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Should Patients be Tested After COVID19 Vaccination?

Vaccination is not expected to result in positive diagnostic tests. While both the Pfizer-BioNTech and Moderna vaccines include mRNA corresponding to the spike protein, the quantity of mRNA in each dose is very small, much less than is generated during SARS-CoV-2 infection. Also, the mRNA in the vaccine does not amplify like the virus would. Most PCR tests target other portions of the SARS-CoV-2 genome, and in combination with low quantity of mRNA, it is unlikely that an individual would test positive due to the vaccine.

Serological tests identify the presence of antibodies directed towards a particular protein of the SARS-CoV-2 virus. The Pfizer/BioNTech and Moderna vaccines generate antibodies against the spike protein, so only serological tests that detect those antibodies would yield positive results after vaccination. Conversely, tests that target antibodies against the nucleocapsid protein would not detect antibodies induced by the vaccine or provide any indication if the vaccine successfully generated an immune response.

Another important question is whether there is an immediate indication for spike antibody testing post-vaccination. According to both Pfizer and Moderna trials, everyone vaccinated develops IgG antibodies capable of reducing symptomatic infection within 15 days after first dose. Vaccination produces higher antibody levels than natural infection. It is not known how quickly antibodies will wane after vaccination, but antibodies produced after natural infection last at least 8 to 9 months. For these reasons, there does not appear to be an immediate indication for spike antibody testing post-vaccination.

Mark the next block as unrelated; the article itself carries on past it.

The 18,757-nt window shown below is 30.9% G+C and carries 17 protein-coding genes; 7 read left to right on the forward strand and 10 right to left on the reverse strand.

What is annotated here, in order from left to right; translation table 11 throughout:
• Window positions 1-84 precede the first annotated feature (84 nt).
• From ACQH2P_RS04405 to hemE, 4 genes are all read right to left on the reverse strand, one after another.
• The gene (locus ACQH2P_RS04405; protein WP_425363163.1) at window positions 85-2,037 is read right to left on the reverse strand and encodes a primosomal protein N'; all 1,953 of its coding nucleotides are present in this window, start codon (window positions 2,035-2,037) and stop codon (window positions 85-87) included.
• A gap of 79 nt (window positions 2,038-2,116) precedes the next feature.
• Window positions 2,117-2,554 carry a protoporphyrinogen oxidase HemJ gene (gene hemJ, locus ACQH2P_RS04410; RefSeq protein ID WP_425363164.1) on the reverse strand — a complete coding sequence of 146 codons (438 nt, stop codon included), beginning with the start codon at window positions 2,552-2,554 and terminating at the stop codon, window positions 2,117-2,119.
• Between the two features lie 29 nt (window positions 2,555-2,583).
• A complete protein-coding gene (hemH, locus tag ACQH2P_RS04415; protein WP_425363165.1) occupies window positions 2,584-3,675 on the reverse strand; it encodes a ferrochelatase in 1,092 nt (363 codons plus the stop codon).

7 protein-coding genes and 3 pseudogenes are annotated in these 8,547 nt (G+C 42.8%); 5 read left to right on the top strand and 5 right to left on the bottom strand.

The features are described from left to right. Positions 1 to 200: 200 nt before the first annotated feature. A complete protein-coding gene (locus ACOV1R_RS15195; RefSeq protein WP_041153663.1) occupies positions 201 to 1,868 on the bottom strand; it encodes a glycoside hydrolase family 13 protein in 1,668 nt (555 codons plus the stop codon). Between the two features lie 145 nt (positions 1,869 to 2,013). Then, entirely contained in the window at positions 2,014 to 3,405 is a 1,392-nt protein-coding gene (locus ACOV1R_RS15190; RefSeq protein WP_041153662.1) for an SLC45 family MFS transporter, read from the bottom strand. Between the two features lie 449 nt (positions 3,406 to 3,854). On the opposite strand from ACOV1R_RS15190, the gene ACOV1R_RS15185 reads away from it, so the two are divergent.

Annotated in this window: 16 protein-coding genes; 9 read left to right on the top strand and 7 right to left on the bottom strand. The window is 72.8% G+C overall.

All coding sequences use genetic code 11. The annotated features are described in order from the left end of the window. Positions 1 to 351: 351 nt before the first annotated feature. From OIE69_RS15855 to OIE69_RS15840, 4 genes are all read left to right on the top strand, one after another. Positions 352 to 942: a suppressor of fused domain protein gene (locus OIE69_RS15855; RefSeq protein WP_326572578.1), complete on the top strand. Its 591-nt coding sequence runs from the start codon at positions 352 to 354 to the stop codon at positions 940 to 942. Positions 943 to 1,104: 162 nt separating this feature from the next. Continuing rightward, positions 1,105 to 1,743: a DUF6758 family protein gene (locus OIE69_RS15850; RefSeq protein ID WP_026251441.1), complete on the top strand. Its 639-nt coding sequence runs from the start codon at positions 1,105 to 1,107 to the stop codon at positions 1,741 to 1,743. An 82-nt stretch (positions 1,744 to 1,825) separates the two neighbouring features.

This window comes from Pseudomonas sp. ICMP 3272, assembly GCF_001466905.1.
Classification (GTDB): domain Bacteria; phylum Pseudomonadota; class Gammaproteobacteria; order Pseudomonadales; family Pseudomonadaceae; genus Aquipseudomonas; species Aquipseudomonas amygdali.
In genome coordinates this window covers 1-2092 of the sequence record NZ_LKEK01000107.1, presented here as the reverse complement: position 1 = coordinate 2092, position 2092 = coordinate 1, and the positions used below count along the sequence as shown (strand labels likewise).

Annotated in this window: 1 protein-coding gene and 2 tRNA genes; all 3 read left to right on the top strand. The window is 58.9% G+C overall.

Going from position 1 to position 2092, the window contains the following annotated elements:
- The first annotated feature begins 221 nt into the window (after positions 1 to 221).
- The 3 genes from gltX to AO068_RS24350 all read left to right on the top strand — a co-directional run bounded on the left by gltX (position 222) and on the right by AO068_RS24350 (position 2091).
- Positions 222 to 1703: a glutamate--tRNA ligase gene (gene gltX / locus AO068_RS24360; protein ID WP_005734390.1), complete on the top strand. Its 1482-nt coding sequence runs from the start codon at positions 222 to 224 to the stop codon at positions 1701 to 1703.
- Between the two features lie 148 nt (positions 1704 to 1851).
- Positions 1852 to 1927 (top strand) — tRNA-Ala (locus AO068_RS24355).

There is probably only one indication for nucleocapsid antibody testing: That is to diagnose natural infection either prior to after an individual has been vaccinated with mRNA or vector-based vaccines coding for spike protein.


Johns Hopkins COVID-19 newsletter, February 5, 2021

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